“Mike, I’m going in.”
After two years of walking on eggshells, I finally had enough. As a transgender woman in the majority party, I didn’t have to put up with a member from the other side of the aisle trying to make a martyr out of a teacher who lost his job after he refused to acknowledge a transgender boy in his class as the boy who he is, despite his school board’s LGBTQ-inclusive nondiscrimination policy.
“It’s unfortunate that those who demand tolerance the loudest want to push anyone who does not conform,” the delegate said.
I knew that boy. He didn’t need to be villainized yet again.
I pressed the yellow “Request to Speak” button.
“Keep it short,” Del. Mike Mullin instructed me as I grabbed the microphone on my desk, jacking my left elbow behind my shoulder as if to pull a lawnmower cord.
The 2017 election had changed almost everything: with the defeat of the self-described “chief homophobe” of Virginia to the first out-and-seated transgender state legislator in American history, Republican delegates finally stopped introducing explicitly anti-LGBTQ bills.
But still in the minority at 51-49, our pro-LGBTQ equality bills kept dying one after the next.
So after we won the majority in 2019, we could actually pass pro-equality legislation, including the bill we were debating by Del. Levine: HB 1049, to add sexual orientation and gender identity to 70 sections of the Code of Virginia.
We had the votes to pass it. But I wasn’t going to let what I just heard go unanswered.
As one of our two co-whips, Del. Mullin pushed his desk to roll his chair and made a beeline to Majority Leader Charniele Herring to tell the first woman and first African-American to serve as majority leader in the 401-year history of the Virginia House of Delegates, that I would rebut it.
“Good,” Del. Herring thought. “Thank God.”
She then leaned over to members on our side of the aisle who had clicked their “Request to Speak” buttons: “Danica’s got it.”
The members turned their lights off.
After 8.5 minutes of the other delegate’s speech, House Speaker Eileen Filler-Corn – the first woman and first Jewish delegate to serve as Speaker of the House – turned to her left.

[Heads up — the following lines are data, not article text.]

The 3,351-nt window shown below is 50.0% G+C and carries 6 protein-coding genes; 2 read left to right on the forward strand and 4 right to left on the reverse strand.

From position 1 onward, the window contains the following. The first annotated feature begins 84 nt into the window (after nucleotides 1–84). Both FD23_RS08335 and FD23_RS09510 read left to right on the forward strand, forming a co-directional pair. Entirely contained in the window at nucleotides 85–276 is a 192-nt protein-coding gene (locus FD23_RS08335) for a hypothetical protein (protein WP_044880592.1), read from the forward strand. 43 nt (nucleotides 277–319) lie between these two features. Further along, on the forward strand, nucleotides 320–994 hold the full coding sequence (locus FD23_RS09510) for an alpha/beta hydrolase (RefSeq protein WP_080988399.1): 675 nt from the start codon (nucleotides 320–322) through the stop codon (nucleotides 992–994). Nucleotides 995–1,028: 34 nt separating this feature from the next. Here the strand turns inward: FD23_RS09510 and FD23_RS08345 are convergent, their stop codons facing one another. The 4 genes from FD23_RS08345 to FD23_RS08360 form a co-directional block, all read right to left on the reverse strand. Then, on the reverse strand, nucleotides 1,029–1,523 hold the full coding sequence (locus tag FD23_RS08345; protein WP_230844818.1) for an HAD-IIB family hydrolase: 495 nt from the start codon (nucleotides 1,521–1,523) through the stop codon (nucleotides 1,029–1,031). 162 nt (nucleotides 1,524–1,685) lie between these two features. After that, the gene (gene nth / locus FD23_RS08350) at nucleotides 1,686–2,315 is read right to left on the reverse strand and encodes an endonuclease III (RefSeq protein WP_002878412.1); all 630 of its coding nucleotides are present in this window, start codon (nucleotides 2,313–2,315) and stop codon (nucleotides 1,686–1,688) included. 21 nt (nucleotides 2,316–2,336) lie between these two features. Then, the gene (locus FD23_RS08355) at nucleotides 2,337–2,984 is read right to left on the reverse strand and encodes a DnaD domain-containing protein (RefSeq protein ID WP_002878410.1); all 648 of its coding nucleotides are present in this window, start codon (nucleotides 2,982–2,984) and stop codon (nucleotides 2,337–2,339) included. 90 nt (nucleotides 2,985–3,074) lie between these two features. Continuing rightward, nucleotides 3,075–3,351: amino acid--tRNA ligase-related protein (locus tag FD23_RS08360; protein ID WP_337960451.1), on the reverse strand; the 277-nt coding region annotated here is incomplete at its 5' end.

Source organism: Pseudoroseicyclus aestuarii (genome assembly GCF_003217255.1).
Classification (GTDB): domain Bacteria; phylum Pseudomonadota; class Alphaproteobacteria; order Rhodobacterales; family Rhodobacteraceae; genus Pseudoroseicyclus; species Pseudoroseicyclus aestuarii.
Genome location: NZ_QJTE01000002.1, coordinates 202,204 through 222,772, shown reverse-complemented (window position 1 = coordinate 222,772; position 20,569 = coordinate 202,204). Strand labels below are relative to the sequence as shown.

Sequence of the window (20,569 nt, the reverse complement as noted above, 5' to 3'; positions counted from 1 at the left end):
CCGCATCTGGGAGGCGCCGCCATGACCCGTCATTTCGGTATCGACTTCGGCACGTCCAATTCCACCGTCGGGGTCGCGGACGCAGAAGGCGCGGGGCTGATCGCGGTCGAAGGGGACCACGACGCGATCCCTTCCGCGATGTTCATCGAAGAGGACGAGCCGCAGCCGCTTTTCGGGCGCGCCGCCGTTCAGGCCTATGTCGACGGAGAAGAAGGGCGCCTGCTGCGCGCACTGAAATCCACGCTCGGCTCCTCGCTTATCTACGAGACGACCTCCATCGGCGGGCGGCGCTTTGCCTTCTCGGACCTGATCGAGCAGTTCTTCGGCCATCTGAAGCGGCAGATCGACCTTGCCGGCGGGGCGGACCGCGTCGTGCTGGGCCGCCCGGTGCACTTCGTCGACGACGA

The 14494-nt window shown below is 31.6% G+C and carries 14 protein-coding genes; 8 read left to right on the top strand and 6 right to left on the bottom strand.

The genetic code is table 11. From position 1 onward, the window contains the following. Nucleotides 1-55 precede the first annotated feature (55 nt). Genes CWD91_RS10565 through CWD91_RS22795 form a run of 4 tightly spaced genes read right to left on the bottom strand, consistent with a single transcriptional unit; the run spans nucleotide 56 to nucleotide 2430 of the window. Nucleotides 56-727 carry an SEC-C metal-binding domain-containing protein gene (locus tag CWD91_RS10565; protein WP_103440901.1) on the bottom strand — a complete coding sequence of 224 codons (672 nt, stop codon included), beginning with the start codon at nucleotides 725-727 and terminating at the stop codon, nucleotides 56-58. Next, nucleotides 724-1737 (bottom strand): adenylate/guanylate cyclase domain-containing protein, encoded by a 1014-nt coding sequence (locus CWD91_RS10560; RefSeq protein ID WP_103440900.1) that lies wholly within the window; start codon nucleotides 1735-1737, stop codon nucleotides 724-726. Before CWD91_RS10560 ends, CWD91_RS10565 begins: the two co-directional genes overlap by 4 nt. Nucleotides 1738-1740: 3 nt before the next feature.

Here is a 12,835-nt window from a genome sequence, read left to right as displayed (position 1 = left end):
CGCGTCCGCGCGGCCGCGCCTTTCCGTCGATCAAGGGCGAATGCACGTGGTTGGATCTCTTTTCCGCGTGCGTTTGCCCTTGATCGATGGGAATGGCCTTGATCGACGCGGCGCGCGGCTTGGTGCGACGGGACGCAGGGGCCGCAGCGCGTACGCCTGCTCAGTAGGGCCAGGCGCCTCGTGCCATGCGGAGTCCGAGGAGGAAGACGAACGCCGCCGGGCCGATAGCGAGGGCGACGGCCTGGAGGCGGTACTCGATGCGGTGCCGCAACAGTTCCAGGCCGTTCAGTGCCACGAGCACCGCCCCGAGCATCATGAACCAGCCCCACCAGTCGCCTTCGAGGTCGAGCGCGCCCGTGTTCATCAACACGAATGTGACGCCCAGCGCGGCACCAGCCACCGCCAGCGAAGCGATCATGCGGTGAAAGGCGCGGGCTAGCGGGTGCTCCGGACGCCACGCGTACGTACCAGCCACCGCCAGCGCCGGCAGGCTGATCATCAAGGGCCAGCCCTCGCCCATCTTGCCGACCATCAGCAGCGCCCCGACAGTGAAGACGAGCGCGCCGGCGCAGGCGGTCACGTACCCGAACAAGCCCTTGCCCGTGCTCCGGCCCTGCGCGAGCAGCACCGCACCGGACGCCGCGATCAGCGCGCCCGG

“The delegate from Prince William,” she said. “Delegate Roem.”
I had spent most of the other delegate’s speech looking at a picture of two transgender teenagers standing at my sides during Equality Virginia’s “Commonwealth Gala” in 2019: Morgan and James.
Morgan was the girl who had been left with a panic attack by herself in a hallway during a lockdown drill when school officials refused to let her enter any locker room.
James was the boy singled out by the teacher being lionized on the House floor.
Both of them had been discriminated against. But when I introduced both of them to a crowd of more than 1,200 people at the Richmond Convention Center ballroom, they received a standing ovation.
On the House floor, I flipped my hair back over my right shoulder and told the stories of both teenagers.
“And if you believe in a deity, then you have to understand that deity made James who he is and made Morgan who she is,” I said.
I could have stopped there but I knew no one else in that chamber knew what it was like to be transgender like Morgan or James… except for me.
“I was too afraid to be them,” I told the members, my voice cracking with emotion. “I was too afraid to tell anyone who I was because that stigma and that fear is so real.”
My voice boomed.
“You have no idea what it’s like to be Morgan or what it’s like to be James. You don’t know until you have lived it, until you have cried yourself to sleep over it. No child in the commonwealth of Virginia and no person in the commonwealth of Virginia should ever be afraid to be who they are and be that well and to thrive because of who they are, not despite it and not for what discriminatory politicians tell them they’re supposed to be.”
I breathed and looked down at my microphone to close my speech: “Let’s pass this bill.”
The Democratic members stood for 12 seconds to applaud, just as I had seen for Morgan and James 10 months earlier.
Then we finally voted.
“Ayes 59, nays 39,” the Speaker said. “The bill passes.”
Having LGBTQ elected officials in office matters. On April 2, LGBTQ Victory Institute’s National Out to Win Day is a chance to tell LGBTQ people they are qualified to be an elected leader and to urge them to seriously consider a run, just as I did. While they may not register as a candidate this year or even next, you can be their first ask, and often it will light a spark that only grows with encouragement.
While there are 854 out LGBTQ officials nationwide, we need to elect 22,529 more to achieve equitable representation. We need every one of us to consider a run or inspire others if we are to close this gap.
Representation is power and power is influence. Whether in politics or life, when you have a seat at the table, you set the tone and make the rules. It can be a struggle for your lived experience to be reflected in the majority’s viewpoint but just remember: when you thrive, you make it a little easier for the next Morgan and the next James to thrive too.
Go run. Go win. Go serve. Go thrive.
Virginia Delegate Danica Roem represents the 13th District of the Virginia House of Delegates as the first out-and-seated transgender state legislator in American history. More information about LGBTQ Victory Institute’s National Out to Win Day is available at outtowin.org